Yes, yes, it’s a little late in the day to be posting a feature (nearly four in the afternoon may as well be midnight on the interweb) but you must understand: those chocolates needed to be eaten while watching daytime television. They’d have gone bad otherwise! Come on, interweb! Either way, we’re making up for it with an interview in our ongoing “Text Tree” series featuring none other than Joystiq’s Editor-in-Chief Chris Grant. He explained the reasoning behind getting into podcasting for him and how we (as, ‘the media’) are trying — and sometimes failing – at making new forms of content delivery work. He also gives a shoutout to Stephen Totilo ’cause hey, why not?
Phillyfied Chris Grant fact: Dude lives in Philly! Massive, colossus-sized blog’s Editor-in-Chief lives and works out of Philadelphia. Suck on that, San Francisco! And now, the interview.
(GEEK): As a host/creator of the Joystiq Podcast, could you explain why you think podcasting is an important approach for journalistic coverage, and more specifically, games writing/journalism?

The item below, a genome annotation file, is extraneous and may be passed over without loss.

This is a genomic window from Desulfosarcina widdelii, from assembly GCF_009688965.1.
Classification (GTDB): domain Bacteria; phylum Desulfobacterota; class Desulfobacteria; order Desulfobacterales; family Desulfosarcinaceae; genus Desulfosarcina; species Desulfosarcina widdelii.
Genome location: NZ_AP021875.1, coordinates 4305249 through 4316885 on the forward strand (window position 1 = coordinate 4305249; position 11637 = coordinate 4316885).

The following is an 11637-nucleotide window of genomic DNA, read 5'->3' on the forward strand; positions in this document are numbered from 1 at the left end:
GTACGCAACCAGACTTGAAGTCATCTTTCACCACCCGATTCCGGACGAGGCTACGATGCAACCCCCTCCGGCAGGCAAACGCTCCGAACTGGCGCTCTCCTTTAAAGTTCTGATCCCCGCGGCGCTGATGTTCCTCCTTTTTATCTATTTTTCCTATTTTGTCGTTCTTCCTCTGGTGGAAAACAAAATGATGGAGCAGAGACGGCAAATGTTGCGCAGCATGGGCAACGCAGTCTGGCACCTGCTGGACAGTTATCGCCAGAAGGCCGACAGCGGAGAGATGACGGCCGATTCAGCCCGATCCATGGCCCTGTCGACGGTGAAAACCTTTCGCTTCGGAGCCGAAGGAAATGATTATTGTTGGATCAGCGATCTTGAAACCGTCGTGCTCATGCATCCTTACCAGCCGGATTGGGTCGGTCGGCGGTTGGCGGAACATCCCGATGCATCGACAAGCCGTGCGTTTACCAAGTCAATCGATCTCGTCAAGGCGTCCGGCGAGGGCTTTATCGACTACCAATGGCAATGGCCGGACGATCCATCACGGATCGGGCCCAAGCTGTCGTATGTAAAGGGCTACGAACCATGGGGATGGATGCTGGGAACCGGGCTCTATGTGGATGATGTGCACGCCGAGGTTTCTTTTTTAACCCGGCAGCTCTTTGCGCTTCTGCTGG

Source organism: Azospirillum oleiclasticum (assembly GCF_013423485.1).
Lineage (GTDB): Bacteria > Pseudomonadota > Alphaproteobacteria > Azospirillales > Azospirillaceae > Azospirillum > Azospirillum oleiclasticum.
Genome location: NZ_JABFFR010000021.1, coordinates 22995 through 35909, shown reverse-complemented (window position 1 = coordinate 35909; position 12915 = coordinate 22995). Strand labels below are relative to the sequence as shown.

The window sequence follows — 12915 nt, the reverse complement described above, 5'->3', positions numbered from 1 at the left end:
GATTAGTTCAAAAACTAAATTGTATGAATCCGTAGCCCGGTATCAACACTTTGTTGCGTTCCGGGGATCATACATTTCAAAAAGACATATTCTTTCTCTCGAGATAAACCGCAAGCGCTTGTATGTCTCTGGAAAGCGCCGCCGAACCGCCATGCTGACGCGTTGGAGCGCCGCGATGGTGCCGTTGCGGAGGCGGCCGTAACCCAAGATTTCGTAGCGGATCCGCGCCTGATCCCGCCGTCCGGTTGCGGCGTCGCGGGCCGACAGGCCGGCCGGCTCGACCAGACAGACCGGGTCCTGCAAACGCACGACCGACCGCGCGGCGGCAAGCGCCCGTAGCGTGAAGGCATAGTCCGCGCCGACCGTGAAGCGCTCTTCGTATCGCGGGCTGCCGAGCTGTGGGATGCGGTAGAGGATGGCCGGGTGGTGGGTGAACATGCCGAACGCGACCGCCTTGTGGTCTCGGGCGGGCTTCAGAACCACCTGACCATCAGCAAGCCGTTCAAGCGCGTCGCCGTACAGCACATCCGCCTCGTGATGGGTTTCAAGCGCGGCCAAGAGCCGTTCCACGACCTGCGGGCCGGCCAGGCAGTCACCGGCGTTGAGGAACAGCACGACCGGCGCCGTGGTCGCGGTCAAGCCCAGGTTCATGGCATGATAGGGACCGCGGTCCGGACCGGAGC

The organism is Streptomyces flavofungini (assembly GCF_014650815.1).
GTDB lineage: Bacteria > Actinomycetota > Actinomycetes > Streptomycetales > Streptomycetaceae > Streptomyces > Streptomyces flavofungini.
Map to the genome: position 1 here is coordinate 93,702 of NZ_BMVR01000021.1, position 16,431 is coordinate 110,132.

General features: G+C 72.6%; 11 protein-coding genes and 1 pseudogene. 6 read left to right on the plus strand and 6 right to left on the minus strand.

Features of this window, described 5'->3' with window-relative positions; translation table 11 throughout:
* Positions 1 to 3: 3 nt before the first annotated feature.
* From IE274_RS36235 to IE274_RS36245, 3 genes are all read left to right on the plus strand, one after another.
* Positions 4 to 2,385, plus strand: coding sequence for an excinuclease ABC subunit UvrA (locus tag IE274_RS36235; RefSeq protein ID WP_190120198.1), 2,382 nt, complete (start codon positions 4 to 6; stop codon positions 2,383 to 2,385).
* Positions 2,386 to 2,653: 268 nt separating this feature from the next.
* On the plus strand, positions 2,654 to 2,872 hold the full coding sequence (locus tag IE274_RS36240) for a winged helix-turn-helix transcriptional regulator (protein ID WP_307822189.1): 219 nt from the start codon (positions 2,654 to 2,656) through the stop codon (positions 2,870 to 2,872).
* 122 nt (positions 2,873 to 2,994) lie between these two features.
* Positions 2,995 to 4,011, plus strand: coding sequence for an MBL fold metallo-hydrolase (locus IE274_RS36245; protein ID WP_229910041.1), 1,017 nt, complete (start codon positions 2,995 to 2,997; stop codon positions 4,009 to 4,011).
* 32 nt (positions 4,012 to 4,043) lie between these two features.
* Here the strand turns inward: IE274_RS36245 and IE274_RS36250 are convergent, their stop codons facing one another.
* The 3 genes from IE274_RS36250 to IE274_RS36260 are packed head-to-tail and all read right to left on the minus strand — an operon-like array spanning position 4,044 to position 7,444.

The logic behind starting up the podcast was specifically to present a more casual, laid-back approach to delivering the news. I know what you’re thinking: “But Chris, Joystiq is a blog! You guys had a Star Wars-themed day where you secretly snuck in references all day! Even more casual than that?”
Sounds crazy, right! Here’s the deal: At Joystiq, we write with the editorial “we” and though the more astute readers may parse a personality from each post, most don’t. They visit the site to gather the news and, in turn, we take that responsibility very seriously. On the other hand, we know there are readers who do want a more personal – and more in-depth – take on the news. And thus, the Joystiq Podcast was born from that desire.
Why is it important? Well, I don’t know if I’d say it’s “important” at all – but I would argue it’s valuable. It helps us reach our audience more directly; it helps our audience put personalities to the names they read every day on the site; and, conceptually, it satisfies a need so we can focus on delivering the news in as entertaining a way as possible so readers can study up on, say, the latest first-person shooter instead of parsing who’s who from a dozen different first-person singular pronouns.
Also, people can exercise while listening to them. (Hey, Stephen!)